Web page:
Spring 2008 - Volume 15 / Issue 1

©2008 J. A. Lyle

Collective Problem Solving: Are the Many Smarter Than the Few? pp. 23-58

John A. Lyle, Durham University


This paper experimentally assesses the success of the crowd with a view towards offering another way of understanding the success of ‘indigenous’ knowledge. It suggests that Rousseau’s notion of general will and Durkheim’s notion of social facts, continue to provide valuable insights for the study of governance and knowledge. All members of a society have an influence on the behaviour of the individuals around them and the ‘success’ of society itself. It is proposed that the supra-societal phenomena which ‘govern’ people is an emergent property of societal interaction. This paper argues that the effect can be reproduced under strict test conditions. On decentralisation and its proposed merits in this dissertation, the results of the experiment, combined with reflection on the Balinese water temples (Lansing 1991) prove that real-life, crucial problem-solving can be done without the favoured top-down hierarchy of control.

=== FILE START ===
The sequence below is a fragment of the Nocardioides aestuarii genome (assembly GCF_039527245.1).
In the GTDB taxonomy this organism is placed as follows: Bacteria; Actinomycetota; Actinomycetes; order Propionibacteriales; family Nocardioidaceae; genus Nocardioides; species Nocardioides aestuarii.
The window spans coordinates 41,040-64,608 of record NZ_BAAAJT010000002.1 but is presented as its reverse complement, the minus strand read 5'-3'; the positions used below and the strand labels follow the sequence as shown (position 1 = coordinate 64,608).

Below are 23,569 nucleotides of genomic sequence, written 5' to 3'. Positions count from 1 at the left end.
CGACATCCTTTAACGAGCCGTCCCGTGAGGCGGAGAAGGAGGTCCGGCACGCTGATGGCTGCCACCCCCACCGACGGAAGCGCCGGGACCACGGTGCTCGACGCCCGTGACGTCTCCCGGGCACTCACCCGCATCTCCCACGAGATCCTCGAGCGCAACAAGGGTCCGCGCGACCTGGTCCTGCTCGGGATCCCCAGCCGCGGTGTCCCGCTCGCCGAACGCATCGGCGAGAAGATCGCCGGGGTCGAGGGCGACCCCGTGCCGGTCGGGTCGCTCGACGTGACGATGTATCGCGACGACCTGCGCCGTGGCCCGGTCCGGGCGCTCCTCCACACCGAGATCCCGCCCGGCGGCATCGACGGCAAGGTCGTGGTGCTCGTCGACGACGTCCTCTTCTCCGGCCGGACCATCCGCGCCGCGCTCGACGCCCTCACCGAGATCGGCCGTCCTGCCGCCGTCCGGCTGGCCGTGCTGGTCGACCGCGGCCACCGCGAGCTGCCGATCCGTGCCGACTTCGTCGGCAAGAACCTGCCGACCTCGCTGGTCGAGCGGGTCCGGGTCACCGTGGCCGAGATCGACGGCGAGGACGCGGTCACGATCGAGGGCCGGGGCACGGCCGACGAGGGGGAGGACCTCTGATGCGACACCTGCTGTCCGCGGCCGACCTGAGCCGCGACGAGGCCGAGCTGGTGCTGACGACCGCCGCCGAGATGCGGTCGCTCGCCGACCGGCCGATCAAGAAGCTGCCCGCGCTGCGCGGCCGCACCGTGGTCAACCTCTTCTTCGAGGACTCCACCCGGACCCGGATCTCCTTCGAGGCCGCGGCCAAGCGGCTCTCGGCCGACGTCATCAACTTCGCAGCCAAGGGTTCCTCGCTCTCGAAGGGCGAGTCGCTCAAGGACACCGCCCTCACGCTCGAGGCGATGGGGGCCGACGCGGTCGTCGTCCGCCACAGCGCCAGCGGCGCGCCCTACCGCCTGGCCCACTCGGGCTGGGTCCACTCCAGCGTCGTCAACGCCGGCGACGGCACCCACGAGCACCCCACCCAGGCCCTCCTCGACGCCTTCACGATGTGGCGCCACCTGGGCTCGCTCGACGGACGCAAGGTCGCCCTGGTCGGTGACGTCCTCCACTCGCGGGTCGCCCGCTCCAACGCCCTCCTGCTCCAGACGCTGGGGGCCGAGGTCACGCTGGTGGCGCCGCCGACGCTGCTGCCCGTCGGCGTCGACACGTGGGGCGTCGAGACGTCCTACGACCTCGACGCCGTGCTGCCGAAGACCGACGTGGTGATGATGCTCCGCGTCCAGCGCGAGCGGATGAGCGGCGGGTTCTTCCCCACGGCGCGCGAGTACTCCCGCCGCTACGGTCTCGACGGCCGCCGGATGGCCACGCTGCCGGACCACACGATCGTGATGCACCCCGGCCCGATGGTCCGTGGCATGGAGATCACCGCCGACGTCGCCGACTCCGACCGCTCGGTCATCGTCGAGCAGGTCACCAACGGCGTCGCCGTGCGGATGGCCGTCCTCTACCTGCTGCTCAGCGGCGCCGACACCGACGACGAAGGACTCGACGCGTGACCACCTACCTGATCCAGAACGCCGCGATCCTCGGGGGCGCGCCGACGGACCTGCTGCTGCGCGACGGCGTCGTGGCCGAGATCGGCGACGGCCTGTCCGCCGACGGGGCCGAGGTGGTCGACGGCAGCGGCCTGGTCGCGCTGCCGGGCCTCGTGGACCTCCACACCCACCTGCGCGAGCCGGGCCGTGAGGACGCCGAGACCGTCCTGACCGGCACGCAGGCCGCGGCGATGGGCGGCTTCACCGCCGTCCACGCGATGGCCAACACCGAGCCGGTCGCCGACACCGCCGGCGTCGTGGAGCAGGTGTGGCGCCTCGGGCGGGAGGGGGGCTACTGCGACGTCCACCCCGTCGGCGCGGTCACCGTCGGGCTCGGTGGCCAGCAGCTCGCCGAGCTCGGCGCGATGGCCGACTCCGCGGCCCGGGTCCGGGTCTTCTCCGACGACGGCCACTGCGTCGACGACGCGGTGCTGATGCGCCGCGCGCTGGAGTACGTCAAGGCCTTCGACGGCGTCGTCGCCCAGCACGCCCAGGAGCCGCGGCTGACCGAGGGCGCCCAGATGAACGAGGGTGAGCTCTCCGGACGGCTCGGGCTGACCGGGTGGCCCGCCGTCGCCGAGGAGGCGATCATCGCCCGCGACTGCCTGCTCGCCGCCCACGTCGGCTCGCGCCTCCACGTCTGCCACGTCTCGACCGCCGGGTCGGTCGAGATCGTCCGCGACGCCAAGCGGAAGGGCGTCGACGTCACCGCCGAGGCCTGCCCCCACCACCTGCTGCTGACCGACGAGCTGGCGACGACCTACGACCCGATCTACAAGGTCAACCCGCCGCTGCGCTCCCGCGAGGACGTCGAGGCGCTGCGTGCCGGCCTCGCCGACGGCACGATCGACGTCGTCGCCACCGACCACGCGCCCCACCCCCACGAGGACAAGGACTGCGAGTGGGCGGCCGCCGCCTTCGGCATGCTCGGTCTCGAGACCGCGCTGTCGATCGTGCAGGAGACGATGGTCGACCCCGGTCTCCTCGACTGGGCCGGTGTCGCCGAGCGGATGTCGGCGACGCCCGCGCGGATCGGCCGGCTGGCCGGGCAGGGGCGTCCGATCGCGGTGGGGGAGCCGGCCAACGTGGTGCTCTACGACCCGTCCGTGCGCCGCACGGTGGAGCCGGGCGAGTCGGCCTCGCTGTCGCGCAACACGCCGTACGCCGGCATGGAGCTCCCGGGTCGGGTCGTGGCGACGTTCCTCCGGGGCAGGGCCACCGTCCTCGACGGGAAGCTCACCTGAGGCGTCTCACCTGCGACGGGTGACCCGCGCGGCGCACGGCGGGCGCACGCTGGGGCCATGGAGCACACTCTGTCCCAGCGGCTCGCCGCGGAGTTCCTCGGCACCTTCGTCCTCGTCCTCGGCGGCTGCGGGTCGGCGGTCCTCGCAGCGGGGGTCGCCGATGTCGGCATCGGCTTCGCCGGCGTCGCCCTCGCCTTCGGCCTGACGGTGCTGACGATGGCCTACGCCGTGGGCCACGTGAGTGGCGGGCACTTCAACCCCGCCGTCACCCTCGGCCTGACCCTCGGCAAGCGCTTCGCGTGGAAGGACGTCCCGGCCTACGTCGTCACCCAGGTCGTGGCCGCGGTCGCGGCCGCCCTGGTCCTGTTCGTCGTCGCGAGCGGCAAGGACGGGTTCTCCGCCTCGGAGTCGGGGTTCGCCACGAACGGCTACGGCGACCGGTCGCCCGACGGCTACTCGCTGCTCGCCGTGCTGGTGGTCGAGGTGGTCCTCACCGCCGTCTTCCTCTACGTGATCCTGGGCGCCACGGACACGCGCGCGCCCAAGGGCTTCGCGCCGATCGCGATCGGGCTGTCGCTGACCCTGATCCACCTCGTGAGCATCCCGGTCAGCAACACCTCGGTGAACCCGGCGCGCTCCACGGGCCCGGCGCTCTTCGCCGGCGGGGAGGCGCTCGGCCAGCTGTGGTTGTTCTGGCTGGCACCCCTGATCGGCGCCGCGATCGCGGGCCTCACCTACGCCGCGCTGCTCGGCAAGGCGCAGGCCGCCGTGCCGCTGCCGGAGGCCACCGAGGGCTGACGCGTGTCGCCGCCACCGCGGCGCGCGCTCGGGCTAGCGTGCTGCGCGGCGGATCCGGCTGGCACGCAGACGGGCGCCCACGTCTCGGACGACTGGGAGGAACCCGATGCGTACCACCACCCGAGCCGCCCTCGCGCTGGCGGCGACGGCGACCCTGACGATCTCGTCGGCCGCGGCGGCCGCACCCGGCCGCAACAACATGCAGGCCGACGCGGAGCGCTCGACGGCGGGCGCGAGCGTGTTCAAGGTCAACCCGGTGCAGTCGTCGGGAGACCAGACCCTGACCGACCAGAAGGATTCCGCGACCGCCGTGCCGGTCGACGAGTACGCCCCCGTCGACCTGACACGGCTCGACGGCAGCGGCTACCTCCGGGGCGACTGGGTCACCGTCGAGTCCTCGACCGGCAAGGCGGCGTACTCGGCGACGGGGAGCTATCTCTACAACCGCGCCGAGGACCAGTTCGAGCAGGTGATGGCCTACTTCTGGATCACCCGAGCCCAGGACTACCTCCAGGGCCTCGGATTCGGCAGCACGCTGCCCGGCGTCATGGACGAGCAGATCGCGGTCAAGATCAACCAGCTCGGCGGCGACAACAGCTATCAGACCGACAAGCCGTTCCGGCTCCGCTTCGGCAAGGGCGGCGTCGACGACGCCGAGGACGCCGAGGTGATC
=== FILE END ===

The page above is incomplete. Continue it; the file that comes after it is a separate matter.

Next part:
wisdom of the crowds, indigenous knowledge, society, control, problem solving, emergence